Duhaime's Law Dictionary

Euthanasia Definition:

The putting to death, by painless method, of a terminally-ill or severely debilitated person.

Related Terms: Suicide, Assisted Suicide, Passive Euthanasia, Active Euthanasia, Heroic Measures, Permanent Unconscious Condition, Terminal Condition

Comes from the Greek words for good & death.

The 2nd Edition of the West's Encyclopedia of American Law defines euthanasia as follows:

"... the act of killing an incurably ill person out of concern and compassion for that person's suffering. It is sometimes called mercy killing."

In Compassion in Dying v Washington State, at footnote #120, stresses the discordant views on the meaning of the term in law, as well as the relevance of the derivatives active euthanasia and passive euthanasia:

"[I]nvoluntary death, when the motive is benign or altruistic, we classify the act as euthanasia. There is, however, no universally accepted meaning for that term. Some commentators distinguish between active and passive euthanasia, for example, while others do not. We define euthanasia as the act or practice of painlessly putting to death persons suffering from incurable and distressing disease, as an act of mercy, but not at the person's request."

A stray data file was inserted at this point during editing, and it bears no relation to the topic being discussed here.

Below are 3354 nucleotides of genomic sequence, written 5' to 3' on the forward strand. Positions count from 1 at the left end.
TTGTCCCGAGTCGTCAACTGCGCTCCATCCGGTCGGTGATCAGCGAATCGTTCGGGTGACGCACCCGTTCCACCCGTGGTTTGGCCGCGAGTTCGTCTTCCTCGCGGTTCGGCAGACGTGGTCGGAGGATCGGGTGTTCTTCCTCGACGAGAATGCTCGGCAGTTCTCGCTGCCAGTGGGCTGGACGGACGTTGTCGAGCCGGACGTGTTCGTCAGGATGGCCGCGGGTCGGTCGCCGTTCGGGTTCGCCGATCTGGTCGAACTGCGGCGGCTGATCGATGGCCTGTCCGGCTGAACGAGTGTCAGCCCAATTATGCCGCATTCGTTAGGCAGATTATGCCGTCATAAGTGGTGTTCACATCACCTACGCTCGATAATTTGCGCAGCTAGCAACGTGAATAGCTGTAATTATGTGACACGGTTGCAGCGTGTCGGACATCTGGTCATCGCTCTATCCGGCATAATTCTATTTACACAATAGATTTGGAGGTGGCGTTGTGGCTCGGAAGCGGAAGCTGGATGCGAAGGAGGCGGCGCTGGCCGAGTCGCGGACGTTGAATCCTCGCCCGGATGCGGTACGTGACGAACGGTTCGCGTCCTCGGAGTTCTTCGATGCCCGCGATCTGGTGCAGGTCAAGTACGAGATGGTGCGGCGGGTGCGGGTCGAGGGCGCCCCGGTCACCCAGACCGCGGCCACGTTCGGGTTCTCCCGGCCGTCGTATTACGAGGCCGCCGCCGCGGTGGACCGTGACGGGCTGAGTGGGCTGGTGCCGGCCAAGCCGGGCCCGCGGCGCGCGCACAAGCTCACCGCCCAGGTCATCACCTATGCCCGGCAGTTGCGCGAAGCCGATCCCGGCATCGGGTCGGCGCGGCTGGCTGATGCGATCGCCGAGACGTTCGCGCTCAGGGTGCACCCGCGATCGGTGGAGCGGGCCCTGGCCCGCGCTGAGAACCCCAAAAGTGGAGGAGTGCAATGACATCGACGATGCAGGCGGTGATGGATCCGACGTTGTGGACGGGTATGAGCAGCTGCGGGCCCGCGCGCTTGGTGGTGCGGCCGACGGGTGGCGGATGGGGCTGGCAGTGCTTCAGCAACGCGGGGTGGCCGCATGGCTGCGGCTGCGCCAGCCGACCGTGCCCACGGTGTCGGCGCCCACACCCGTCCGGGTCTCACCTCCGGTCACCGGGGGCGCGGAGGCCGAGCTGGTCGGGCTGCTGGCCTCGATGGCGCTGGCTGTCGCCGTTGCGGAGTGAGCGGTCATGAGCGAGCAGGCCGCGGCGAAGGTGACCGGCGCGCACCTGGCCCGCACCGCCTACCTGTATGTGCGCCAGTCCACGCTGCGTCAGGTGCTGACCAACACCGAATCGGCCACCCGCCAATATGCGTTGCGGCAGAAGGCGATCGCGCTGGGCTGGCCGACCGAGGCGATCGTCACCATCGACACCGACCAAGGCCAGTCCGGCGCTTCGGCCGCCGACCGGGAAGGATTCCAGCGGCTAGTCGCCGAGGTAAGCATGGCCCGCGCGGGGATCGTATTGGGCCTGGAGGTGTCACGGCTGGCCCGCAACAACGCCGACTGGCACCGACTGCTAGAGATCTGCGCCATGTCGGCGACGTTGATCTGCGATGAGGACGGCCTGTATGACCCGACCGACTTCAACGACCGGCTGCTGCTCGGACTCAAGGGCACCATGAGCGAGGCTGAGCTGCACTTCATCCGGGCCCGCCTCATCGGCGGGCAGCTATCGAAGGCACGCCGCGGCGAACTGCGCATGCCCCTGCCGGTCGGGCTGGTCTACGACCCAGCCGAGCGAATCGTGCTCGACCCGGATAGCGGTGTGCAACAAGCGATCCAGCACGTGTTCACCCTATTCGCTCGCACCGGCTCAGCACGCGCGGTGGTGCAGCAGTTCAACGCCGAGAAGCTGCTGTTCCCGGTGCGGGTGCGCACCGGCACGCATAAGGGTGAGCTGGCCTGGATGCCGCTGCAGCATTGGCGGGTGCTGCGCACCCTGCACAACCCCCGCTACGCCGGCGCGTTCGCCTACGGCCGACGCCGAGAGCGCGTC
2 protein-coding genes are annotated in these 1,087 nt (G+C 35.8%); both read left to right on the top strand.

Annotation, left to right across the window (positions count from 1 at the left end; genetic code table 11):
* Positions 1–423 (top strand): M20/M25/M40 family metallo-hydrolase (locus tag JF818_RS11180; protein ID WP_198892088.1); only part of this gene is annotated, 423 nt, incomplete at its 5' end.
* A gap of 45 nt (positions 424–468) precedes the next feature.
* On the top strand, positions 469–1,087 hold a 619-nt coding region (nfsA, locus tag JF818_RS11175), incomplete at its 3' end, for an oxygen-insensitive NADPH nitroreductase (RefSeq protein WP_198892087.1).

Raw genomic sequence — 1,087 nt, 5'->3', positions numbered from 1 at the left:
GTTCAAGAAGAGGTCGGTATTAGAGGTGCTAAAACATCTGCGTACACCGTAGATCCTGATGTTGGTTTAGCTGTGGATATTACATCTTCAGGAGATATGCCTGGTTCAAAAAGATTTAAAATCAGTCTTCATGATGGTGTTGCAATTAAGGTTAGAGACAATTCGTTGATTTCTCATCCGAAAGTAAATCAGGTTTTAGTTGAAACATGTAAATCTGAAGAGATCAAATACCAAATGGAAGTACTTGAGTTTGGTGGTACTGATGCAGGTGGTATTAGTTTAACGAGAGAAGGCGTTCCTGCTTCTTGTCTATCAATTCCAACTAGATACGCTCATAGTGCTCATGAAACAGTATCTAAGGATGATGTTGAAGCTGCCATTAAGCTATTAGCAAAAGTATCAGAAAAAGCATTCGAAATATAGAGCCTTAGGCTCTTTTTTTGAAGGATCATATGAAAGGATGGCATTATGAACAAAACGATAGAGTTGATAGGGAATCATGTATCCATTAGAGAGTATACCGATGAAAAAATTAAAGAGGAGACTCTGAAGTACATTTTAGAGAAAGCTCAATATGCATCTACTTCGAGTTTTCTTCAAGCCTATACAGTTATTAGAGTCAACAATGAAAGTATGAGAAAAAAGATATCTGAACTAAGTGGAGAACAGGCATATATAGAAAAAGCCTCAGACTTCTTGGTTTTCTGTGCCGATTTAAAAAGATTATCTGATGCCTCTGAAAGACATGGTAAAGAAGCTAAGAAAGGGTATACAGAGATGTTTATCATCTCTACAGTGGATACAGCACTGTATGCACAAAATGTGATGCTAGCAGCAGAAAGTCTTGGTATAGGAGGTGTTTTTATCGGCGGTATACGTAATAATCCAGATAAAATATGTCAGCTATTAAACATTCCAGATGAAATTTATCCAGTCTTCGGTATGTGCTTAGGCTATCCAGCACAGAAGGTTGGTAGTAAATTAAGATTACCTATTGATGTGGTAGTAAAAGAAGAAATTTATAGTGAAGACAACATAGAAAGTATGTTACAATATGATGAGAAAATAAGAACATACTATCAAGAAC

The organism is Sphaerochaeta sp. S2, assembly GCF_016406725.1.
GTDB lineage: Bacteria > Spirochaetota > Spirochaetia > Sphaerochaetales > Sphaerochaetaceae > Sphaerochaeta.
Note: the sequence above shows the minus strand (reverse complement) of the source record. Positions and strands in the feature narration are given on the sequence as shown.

More fully, through the omission (intentionally withholding a life-saving medical procedure, also known as passive euthanasia) or commission of an act (active euthanasia).

Historically, euthanasia was simply known as the bringing upon of a gentle and easy death as in: "At her age, no one could have hoped for your mother anything but ... euthanasia" (1768, Burke).

In 1873, an article published in Oxford University's Contemporary Review opined, in words eerily applicable today:

"Mankind at different stages of culture differ utterly as to the morality of suicide and euthanasian homicide."

In Airedale N.H.S. Trust v Bland, Justice Goff of the House of Lords wrote:

"[T]o cross the Rubicon which runs between on the one hand the care of the living patient and on the other hand euthanasia - actively causing his death to avoid or to end his suffering. Euthanasia is not lawful at common law."


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